Thousands attend beatification of Father Solanus Casey, now 1 step from sainthood

The ceremony was expected to be the largest Catholic service in Michigan since 1987 when Pope John Paul II presided over Mass in Pontiac.

Father Solanus Casey beatification attendees share their stories about the beloved Detroit priest.
Junfu Han, Detroit Free Press

A group of nuns waits in the stands before the Beatification of Father Solanus Casey at Ford Field in Detroit on Saturday November 17, 2017. Father Solanus Casey is only the second American-born male to be beatified by the Catholic Church as the final step before sainthood.(Photo: Ryan Garza, Detroit Free Press)Buy Photo

Inspired by the legacy of Father Solanus Casey, thousands flocked to Detroit’s Ford Field Saturday afternoon for the beatification Mass of a late priest that they said inspired and blessed their lives.

“I’ve been waiting for this day for 14 years,” said Lily Flask of Livonia, who believes Casey’s intercession helped save her husband from heart problems in 2003. “I prayed every day to him. … I had to be here today.”

Flask and her husband Salvino were standing outside Ford Field waiting in line for what’s expected to be the largest Catholic service in Michigan since 1987, when the Pope presided over Mass at the Silverdome in Pontiac.

“It’s going to be a special day,” Flask said. 

Flask was of several Catholics who say that Casey’s blessing has helped them cope with illness. 

Eleeno Sammut, of Detroit, said that he was diagnosed with prostate cancer four years ago, but after praying to Casey, it went away. 

“Thank you, Fr. Solanus,” Sammut said. “I pray to him every single day. I believe in him. I’m a believer.”

Casey died 60 years ago in Detroit, but his memory continues with the Capuchin Soup Kitchen and the memories of his humble, simple life dedicated to prayer and the poor.

People gather at Ford Field in Detroit on Nov. 18, 2017, for the beatification Mass of Father Solanus Casey, the late Catholic priest. (Photo: Niraj Warikoo, Detroit Free Press)

 

After today’s Mass, which starts at 4 p.m., Casey will be one step closer to becoming a possible Catholic saint. In 1995, he was declared “Venerable” and after today’s ceremony, he will be given the title of “Blessed.” Only two other Catholics born in the U.S. have that title. 

The program today will be done in English, Tagalog, Spanish, Chaldean, and Vietnamese, reflecting the multicultural makeup of the Archdiocese of Detroit, which has about 1.3 million Catholics. It will be a simple, yet elegant service, reflecting the personality of Casey, said Edward Foley, a Capuchin friar from Chicago who is coordinating today’s liturgy.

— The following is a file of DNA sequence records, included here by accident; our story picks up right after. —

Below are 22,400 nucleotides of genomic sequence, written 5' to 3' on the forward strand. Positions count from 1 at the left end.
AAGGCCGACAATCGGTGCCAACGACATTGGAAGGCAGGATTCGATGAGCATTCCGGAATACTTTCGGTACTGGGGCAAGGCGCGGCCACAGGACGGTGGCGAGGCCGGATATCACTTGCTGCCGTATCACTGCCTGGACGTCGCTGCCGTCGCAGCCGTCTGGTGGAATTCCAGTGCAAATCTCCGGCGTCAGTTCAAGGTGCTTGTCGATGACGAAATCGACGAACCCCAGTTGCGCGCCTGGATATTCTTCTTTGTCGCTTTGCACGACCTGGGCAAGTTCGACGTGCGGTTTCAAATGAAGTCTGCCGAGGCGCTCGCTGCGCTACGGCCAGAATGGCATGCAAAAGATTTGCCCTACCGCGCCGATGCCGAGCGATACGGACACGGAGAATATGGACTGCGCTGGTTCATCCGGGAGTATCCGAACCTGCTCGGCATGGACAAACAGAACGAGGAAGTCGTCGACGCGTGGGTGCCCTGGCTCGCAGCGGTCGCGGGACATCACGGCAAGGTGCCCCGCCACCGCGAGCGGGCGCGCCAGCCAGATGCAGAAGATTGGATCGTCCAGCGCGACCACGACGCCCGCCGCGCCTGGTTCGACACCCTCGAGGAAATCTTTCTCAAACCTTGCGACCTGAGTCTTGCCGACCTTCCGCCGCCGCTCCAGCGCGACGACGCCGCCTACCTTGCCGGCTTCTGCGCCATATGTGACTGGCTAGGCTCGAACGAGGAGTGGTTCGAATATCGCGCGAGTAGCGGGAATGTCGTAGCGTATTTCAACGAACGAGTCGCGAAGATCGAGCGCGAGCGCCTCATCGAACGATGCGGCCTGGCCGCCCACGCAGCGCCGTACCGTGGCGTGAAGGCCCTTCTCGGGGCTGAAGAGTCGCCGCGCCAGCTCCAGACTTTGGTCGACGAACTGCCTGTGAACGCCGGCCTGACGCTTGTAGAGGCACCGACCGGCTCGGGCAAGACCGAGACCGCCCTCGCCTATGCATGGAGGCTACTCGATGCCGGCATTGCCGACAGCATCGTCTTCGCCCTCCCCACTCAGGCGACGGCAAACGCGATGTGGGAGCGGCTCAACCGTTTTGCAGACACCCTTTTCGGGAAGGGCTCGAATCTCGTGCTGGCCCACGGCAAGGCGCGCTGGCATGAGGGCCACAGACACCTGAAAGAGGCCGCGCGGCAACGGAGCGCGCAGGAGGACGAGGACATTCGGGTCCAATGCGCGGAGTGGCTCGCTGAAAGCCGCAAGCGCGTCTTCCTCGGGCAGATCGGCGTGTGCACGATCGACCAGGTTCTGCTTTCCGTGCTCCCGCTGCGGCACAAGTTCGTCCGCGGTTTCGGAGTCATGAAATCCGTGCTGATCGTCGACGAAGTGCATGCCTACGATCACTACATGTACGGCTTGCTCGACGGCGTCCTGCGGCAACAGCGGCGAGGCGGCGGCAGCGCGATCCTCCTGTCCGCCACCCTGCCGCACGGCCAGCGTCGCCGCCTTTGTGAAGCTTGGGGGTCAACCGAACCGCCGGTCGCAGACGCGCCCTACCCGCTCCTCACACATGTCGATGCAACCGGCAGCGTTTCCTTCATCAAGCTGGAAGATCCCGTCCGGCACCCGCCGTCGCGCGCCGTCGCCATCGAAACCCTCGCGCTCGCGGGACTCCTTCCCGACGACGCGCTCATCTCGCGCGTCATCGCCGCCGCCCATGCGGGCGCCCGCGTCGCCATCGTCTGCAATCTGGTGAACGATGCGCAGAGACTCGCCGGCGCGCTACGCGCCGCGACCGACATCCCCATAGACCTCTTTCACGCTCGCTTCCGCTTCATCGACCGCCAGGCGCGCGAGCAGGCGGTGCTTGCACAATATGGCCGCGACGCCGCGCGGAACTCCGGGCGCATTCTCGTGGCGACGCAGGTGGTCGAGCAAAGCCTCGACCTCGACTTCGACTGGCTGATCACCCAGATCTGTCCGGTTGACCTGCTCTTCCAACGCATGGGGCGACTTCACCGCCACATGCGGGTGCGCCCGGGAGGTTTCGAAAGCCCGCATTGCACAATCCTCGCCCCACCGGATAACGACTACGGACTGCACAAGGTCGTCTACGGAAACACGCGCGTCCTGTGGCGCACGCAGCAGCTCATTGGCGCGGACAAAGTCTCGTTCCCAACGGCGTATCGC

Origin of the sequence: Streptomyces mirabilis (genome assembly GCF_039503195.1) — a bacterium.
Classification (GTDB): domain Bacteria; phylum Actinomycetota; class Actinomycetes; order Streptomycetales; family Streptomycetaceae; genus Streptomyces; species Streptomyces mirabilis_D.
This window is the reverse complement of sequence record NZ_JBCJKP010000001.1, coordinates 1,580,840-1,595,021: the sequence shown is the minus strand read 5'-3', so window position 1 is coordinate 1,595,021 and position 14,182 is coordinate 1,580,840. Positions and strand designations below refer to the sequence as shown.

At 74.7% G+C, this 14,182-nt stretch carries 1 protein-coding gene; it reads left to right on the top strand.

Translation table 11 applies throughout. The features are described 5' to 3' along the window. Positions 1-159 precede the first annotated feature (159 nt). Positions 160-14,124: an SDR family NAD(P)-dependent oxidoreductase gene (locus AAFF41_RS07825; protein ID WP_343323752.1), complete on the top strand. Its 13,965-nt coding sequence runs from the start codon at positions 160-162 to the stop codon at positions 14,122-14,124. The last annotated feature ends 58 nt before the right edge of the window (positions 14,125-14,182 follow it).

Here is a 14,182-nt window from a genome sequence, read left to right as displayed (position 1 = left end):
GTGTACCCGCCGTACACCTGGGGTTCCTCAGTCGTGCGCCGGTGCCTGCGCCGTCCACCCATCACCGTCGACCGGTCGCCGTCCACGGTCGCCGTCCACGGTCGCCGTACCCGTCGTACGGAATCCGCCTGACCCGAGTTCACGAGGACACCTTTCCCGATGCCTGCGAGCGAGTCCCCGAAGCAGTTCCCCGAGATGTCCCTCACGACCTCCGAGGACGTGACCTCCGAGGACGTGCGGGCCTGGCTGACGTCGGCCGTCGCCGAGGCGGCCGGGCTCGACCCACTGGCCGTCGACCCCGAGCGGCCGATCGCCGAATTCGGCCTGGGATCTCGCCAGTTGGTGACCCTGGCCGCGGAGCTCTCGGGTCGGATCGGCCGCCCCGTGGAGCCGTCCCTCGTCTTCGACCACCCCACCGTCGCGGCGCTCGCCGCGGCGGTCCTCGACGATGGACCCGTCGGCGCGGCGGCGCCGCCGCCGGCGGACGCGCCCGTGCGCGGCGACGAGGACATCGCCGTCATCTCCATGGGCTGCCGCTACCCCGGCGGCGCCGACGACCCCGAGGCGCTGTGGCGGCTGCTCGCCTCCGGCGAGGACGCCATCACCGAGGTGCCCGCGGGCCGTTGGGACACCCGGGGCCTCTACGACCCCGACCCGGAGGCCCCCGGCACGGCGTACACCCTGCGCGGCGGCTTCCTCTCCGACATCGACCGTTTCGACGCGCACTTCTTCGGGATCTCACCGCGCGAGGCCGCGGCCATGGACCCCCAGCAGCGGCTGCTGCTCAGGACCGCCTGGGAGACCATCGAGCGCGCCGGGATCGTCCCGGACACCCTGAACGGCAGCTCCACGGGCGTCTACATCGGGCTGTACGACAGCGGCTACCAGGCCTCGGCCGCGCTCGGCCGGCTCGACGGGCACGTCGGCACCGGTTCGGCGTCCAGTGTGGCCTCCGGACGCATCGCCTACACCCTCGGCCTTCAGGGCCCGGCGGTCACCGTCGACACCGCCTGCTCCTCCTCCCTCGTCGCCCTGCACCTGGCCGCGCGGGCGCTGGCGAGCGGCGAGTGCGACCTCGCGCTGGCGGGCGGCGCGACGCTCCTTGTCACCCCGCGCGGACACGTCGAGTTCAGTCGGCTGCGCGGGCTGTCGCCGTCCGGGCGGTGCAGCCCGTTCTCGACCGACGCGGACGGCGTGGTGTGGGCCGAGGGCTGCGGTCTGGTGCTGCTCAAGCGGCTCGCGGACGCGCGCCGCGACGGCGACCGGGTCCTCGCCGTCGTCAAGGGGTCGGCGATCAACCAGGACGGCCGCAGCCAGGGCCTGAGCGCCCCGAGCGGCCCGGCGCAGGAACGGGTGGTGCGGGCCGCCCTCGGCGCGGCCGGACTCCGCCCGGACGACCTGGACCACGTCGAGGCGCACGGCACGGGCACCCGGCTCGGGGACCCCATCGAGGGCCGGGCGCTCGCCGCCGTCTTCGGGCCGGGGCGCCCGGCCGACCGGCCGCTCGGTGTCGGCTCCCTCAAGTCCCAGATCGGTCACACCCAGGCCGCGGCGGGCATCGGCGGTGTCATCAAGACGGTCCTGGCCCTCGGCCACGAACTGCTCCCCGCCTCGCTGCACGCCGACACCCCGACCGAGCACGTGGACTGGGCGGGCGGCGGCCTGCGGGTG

The Calleros family of Oakland Township goes on Catholic pilgrimages outside of Michigan, including when Pope John Paul II was canonized at the Vatican. And so to have a beatification ceremony right here in metro Detroit is special.

“To have it here in Detroit is a blessing,”  said Francisco Calleros.

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Janie Graves, 64, of Royal Oak was set on attending the beatification rain or shine.

Graves’ son, Jason Graves, 30, is a Capuchin deacon who will be at the altar saying Mass at the beatification and will take his vows in January, Janie Graves said.

“We’re just joyed to be here to be witness of this,” said Janie Graves, who was in attendance with her husband David Graves, 59, and daughter Catherine Graves, 26.

Catherine Graves said that today means a lot for her brother because Father Solanus was also a Capuchin.

“I think that this is a wonderful thing for the whole country because Solanus was such a person of the people, he was so relatable,” Catherine Graves said, adding: “He was really just a person of the people. So I think that’s why there’s such a great turnout here today.”

For Father Greg Mirto, of Houston, today isn’t the first time he’s paid respect to Casey  in Detroit.  

In 1999, he made a pilgrimage to Casey’s  tomb, where he prayed and asked for help in building his church. The next year, construction began on St. William Catholic Church in Fort Lupton, Colo., Mirto said.  

“And the church has been built so I came back to give thanks to the Lord for Father Solanus,” Mirto said.

Samaher Manju, 38, of Troy said that she shares a connection with Casey because of his love of prayer.

“He loved people, he loved God, and he loved the poor,” Manju said. “So I want to come and honor that. … We want to continue his work, his prayers, for the whole world, the state of Michigan, the city of Detroit.”

Kevin Coupe, of Kansas City, MO shows a badge he made with a second class relic while waiting for the Beatification of Father Solanus Casey at Ford Field in Detroit on Saturday November 17, 2017. (Photo: Ryan Garza, Detroit Free Press)

Kevin Coupe, 49, of Kansas City, Missouri, had a photo of Casey with symbols of the Detorit Tigers, Lions, and a fiddle, which represented Casey’s love of playing Irish songs on his violin.

“He was a poor man, a humble man,” Coupe said of Casey. “In the world today, people need to be humble.”

Kevin Coupe, of Kansas City, MO talks while waiting for the Beatification of Father Solanus Casey at Ford Field in Detroit on Saturday November 17, 2017. (Photo: Ryan Garza, Detroit Free Press)

Coupe had expected to travel to Detroit three years ago to visit the Solanus Casey center and the monastery where Casey stayed at. But he unexpectedly suffered a back injury and was unable to make it. He knew he had to be here today, walking one mile from his hotel to Ford Field. 

“He knew life was full of disappointments,” Couple said of Casey. “That’s why people are so drawn to him.”

Contact Niraj Warikoo: nwarikoo@freepress.com or 313-223-4792. Follow him on Twitter @nwarikoo